Early Results for Women from June 23rd Primary Elections


Congressional and statewide primaries were held on Tuesday in three states: Kentucky, New York, and Virginia. Runoff congressional elections were also held in North Carolina and Mississippi. Due to the reliance on mail-in voting, many races remain too close to call, so this post will be updated as results are determined. Full context about women in the 2020 elections, including candidate lists, summaries, results from previous primaries, and historical comparisons, are available via the Center for American Women and Politics’ Election Watch page.


Among the most notable results for women thus far:

  • Two of three of Virginia’s women representatives to the U.S. House – Representatives Elaine Luria (D) and Abigail Spanberger (D) – will run in competitive contests in November to defend the seats they first won in 2018. The third incumbent – Representative Jennifer Wexton (D) – will be challenged by another woman – Aliscia Andrews (R) – in a general election contest currently favoring Wexton.
  • While at least one woman will be a U.S. House nominee in Kentucky this year, no women are favored to win in November. Kentucky has not had a woman serve in the U.S. House since 2007. Amy McGrath (D) will challenge incumbent Senator Mitch McConnell (R) in November; she would be the first woman in the U.S. Senate from Kentucky. 
  • Lynda Bennett (R), who was endorsed by President Trump and former Representative Mark Meadows, was defeated in the Republican primary runoff in North Carolina’s 11th congressional district. This would have been a likely pick-up for Republican women.
  • 16 (9D, 7R) women have already secured major-party nominations in New York’s U.S. House races, including 6 (5D, 1R) of the 7 (6D, 1R) incumbent women representatives running for re-election this year (Representative Nita Lowey is not running for re-election). There will be at least one all-woman contest in New York’s congressional elections this fall, a rematch from 2018 between Representative Elise Stefanik (R) and Tedra Cobb (D) in New York’s 21st congressional district. Former Representative Claudia Tenney (R) will also run to reclaim her seat in New York’s 22nd congressional district.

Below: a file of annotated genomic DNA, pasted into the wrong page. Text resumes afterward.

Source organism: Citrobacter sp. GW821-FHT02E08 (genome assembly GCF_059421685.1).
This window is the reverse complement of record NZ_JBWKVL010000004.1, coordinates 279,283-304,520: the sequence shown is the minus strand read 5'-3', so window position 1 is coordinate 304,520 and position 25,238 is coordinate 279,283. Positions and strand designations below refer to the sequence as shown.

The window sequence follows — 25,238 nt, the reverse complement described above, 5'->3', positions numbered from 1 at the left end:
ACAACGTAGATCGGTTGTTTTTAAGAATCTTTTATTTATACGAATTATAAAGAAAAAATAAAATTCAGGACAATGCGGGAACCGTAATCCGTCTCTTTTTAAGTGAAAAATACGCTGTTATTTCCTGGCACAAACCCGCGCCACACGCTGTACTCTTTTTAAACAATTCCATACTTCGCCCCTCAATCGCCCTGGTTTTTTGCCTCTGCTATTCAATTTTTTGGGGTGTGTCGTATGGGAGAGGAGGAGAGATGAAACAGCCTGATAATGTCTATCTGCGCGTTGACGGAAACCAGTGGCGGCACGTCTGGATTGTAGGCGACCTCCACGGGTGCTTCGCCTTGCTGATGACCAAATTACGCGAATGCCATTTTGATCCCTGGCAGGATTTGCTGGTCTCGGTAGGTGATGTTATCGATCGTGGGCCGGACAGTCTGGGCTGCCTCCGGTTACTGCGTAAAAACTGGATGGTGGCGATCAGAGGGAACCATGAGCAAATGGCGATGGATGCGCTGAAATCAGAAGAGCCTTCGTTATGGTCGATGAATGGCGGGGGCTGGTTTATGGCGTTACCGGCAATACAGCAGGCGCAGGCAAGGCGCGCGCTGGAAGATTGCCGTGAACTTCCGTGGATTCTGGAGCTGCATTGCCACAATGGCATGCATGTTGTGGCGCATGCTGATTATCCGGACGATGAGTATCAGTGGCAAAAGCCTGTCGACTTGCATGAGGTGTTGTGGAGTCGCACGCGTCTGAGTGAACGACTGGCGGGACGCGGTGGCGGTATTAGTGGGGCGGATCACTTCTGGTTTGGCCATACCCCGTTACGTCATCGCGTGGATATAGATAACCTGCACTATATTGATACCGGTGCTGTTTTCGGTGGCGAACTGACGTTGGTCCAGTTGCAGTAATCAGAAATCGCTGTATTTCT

Kentucky

New York

Virginia

North Carolina

 

Kentucky

U.S. Senate

Amy McGrath (D) won in the Democratic nomination to challenge Senate Majority Leader Mitch McConnell (R) this November. This U.S. Senate contest is currently rated as "Lean Republican" by Cook Political Report. No woman has ever served in the U.S. Senate from Kentucky.

McGrath (D) was the Democratic nominee for Kentucky’s 6th congressional district in 2018. She lost by 3.2 points to incumbent Representative Andy Barr (R).

U.S. House

There are no women in Kentucky’s six-member U.S. House delegation. No woman has served in the U.S. House from Kentucky since 2007. 

As of July 10th, women are 1 of 11 (9.1%) major-party nominees already selected for U.S. House in Kentucky, including 1 of 6 (16.7%) Democrats and 0 of 5 (0%) Republicans. 1 (1R) woman candidate remains in a race still too close to call. Thus far, 2 (1D, 1R) women House candidates were unsuccessful in their primary bids for the U.S. House.

  • Alexandra Owensby (D) won the Democratic nomination to challenge incumbent Representative Thomas Massie (R) in Kentucky's 4th congressional district. This contest currently rated as “Solid Republican” by Cook Political Report.

 

New York

U.S. House

Women are currently 8 (7D, 1R) of 27 members of the New York delegation to the U.S. House (29.6%).

As of July 10th, women are 16 (9D, 7R) of 45 (35.6%) major-party nominees already selected for U.S. House in New York, including 9 of 22 (40.9%) Democrats and 7 of 23 (30.4%) Republicans. 15 (12D, 3R) women candidates are in races still too close to call in 6 party primaries in 5 congressional districts. Thus far, 9 (7D, 2R) women House candidates were unsuccessful in their primary bids for the U.S. House.

  • 7 (6D, 1R) of 8 incumbent women House members from New York are running for re-election. Representative Nita Lowey (D) is not running for re-election. She has served in the U.S. House since 1989.
    • 2 (1D, 1R) incumbent women were unopposed in the primary: Kathleen Rice (D, NY-04) and Elise Stefanik (R, NY-21). Stefanik will be challenged in November by Democratic nominee Tedra Cobb (D) in an all-woman contest.
    • 4 (4D) more incumbent women have won their primaries: Yvette Clarke (D, NY-09), Grace Meng (D, NY-06), Nydia Velazquez (D, NY-07), and Alexandria Ocasio-Cortez (D, NY-14).
    • 1 (1D) incumbent woman – Carolyn Maloney (D, NY-12) – remain in a contest that is too close to call.
  • 1 (1D) woman - Jackie Gordon - has been nominated in the open U.S. House seat in New York's 2nd congressional district, currently held by Representative Peter King (R). King is not running for re-election. This race is currently rated as “Lean Republican” by Cook Political Report.
    • 10 (8D, 2R) women in total remain in open-seat contests that are too close to call.
  • At least 9 (3D, 6R) women will run as challengers to incumbents in November. 5 (3D, 2R) women challengers remain in contests that are too close to call.